“Music takes us out of the actual and whispers to us dim secrets that startle our wonder as to who we are, and for what, whence, and whereto.” ~ Ralph Waldo Emerson
For our anniversary, Corey surprised me with tickets to the Apocalyptica show at the Norva on Wednesday night. We first discovered this Finnish group several years ago, and I had told Corey that if they ever came here, I wanted to see them.
Surprise for me . . .
Brett and his girlfriend Emilie went with us to the show; it was Brett’s first concert. It was a wonderful show. The Norva is not a big venue, so I didn’t have that whole crowd anxiety thing going, and Corey and I managed to grab two stools to sit on. The two warm-up bands were not bad. The first one was head-banging (my favorite . . .), but I didn’t mind them too much. The second band, 710, is a group of local boys, and they were pretty good as well. I love to hear an electric guitar played well.
But the headliner was the whipped cream on the sundae for me. I love these guys—their music is awesome, and they are so wonderful to look at, I must admit. But the things they can do with a cello . . . absolutely amazing. I’m including two videos: The first one I’ve posted before, and it’s older, but my favorite, “Nothing Else Matters,” and the second one is “Hall of the Mountain King,’ by Edvard Grieg, which they played as their final encore. Even if you don’t like them, you should watch the second one just to see how fast Perttu flies on his 19th century instrument. It is perfection in action.
I wish that I had thought to bring my camera so that I could have recorded. Corey got a few pics with his phone, but the sound is awful. A few people have posted YouTube vids of a few songs (search Apocalyptica at the Norva on YouTube if you are interested).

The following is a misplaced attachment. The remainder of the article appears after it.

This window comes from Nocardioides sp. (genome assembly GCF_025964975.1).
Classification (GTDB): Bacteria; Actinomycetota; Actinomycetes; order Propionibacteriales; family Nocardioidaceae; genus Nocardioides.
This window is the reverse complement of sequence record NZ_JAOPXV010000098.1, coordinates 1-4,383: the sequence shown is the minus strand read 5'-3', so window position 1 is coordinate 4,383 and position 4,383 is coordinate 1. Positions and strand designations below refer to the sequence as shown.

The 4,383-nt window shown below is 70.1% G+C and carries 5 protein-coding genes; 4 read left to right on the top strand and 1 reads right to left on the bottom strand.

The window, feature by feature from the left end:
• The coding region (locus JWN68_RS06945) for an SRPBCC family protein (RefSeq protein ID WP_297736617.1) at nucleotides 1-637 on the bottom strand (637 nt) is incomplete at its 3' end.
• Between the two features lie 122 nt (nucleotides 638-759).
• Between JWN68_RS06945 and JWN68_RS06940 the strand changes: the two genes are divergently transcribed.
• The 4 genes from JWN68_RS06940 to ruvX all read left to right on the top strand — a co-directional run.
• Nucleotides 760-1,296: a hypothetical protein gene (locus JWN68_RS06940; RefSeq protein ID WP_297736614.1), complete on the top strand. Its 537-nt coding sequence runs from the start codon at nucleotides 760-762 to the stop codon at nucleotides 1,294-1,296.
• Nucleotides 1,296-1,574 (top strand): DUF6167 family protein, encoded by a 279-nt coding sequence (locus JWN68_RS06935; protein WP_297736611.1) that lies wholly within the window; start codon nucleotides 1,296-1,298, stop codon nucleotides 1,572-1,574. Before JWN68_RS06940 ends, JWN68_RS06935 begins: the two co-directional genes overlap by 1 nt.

Enjoy. More later. Peace.
(Background: Apocalyptica is a cello rock band from Helsinki, Finland. The band, which was originally a Metallica tribute band, is composed of classically trained cellists Eicca Toppinen, who founded Apolyptica in 1993, Paavo Lötjönen, and Perttu Kivilaakso. All three are graduates of the Sibelius Academy in Helsinki. Drummer Mikko Sirén joined the band full time in 2005.)
“It would appear that we have reached the limits of what it is possible to achieve with computer technology, although one should be careful with such statements as they tend to sound pretty silly in 5 years.” ~ Johann von Neumann (1949)
Had an appointment with my headache doctor this morning. New strategy: Lots of magnesium and no more of that specific class of preventive meds that have been giving me so many negative side effects. Also a new medicine for migraine onset. The doctor gave me a couple of samples (did you know that pharmaceutical companies are doing away with reps and delivering samples to offices? I didn’t either. I love samples). When I showed the samples to Corey, he said, “Haven’t you already tried that one?” I’ve tried so many different ones that I really cannot say whether or not this is a repeat. We’ll see.
Anyway, here’s hoping that this latest combo will work . . . who knows. Got 14 trigger shots from neck down, and then I came home and crashed, really crashed. Probably had the soundest four hours of sleep that I’ve had in the past three weeks. Go figure.
While waiting for the doctor, I skimmed a copy ofNewsweek, and I came across an article that says that Google is losing money on YouTube. Apparently, when ruler of the information highway first acquired YouTube for $1.65 bilion in 2006, Google thought that it was buying a cash cow. Wrong. YouTube, which most everyone knows, is a site that supports user-generated content. This content, which is uploaded to YouTube at something akin to the speed of light, eats up bandwidth (for storage, retrieval, shuttling, etc.). According to a report cited bySlate Magazine, those who know these things (you know, forecasters, them), say that YouTube’s broadband connection will probably runs around $350 to $400 million a year.
Then, Google has to pay for the rights to show licensed material that is submitted by professionals. That’s another $250 million or so. The result is that by the end of 2009, YouTube will have cost Google an estimated $500 million or more, depending. These are all industry estimates as Google isn’t too keen on revealing exactly how much of their $6 billion in profit is being dropped on YouTube.